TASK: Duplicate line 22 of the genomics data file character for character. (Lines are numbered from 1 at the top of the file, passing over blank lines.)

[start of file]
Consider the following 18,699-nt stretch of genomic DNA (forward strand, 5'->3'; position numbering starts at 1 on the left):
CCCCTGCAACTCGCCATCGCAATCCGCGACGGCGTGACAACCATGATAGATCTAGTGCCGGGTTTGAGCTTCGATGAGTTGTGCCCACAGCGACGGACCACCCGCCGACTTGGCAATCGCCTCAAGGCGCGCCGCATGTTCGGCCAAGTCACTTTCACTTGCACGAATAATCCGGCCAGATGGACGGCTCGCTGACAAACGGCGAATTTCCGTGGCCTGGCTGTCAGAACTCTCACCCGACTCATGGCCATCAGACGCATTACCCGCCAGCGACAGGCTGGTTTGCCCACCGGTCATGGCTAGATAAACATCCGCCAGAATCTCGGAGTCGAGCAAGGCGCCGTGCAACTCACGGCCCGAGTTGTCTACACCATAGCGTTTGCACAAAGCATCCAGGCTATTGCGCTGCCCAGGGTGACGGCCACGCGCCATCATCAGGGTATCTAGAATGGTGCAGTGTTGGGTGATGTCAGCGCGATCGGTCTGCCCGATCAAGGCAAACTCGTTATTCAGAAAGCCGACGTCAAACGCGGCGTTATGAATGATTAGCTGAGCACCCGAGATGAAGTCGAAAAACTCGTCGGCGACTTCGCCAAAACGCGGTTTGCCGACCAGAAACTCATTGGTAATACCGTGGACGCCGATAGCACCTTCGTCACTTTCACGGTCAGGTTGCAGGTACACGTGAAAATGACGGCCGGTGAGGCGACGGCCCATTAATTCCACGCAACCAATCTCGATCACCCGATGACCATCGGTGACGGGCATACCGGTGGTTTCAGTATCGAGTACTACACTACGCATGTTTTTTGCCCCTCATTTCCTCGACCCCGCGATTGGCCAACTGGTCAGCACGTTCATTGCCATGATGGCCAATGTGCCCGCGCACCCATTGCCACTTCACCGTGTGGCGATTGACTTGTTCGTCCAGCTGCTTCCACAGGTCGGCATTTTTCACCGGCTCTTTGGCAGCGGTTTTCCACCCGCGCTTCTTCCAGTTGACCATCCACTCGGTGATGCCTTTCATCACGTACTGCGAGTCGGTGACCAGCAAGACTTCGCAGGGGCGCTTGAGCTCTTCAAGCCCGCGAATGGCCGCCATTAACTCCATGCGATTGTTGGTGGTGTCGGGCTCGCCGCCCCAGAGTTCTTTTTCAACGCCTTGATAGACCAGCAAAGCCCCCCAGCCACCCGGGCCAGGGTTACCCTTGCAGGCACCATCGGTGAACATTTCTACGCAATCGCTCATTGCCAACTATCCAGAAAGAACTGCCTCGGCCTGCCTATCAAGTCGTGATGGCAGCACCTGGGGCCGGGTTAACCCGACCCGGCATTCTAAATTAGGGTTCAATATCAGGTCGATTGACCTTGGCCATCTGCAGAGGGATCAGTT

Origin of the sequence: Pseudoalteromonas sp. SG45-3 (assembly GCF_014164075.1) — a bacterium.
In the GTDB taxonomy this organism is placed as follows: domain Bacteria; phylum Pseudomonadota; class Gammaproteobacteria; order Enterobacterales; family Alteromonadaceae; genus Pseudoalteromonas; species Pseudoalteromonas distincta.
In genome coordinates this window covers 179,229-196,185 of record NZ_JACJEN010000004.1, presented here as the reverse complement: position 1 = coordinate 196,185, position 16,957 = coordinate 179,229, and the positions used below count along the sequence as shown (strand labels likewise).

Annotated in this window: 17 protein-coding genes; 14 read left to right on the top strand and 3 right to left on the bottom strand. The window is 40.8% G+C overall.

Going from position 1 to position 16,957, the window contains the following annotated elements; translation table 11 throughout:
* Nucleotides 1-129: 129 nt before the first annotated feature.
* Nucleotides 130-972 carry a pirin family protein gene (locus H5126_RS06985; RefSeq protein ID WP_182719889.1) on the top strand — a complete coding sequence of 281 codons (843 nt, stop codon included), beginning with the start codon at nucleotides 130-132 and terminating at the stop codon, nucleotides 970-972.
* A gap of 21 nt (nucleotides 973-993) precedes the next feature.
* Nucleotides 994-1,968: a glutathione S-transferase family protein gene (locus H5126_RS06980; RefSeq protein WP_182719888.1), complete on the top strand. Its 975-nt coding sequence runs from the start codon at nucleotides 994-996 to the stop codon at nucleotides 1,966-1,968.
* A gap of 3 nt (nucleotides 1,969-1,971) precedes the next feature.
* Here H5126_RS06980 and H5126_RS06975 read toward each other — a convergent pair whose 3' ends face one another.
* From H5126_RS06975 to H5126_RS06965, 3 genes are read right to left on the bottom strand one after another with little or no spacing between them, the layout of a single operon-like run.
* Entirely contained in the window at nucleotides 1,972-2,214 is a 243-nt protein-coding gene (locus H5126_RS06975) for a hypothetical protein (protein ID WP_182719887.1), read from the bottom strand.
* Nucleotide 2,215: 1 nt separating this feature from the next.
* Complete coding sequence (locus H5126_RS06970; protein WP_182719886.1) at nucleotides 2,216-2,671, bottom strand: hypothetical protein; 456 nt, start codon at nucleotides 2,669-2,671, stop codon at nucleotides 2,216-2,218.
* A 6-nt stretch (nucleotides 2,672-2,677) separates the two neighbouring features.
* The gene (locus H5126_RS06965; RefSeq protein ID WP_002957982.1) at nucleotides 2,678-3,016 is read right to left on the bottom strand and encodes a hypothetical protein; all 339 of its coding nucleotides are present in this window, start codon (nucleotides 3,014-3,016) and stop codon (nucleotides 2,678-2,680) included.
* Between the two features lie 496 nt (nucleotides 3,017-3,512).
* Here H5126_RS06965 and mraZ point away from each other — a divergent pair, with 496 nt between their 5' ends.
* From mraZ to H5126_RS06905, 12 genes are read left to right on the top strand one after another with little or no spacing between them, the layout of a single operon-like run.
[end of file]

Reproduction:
* From mraZ to H5126_RS06905, 12 genes are read left to right on the top strand one after another with little or no spacing between them, the layout of a single operon-like run.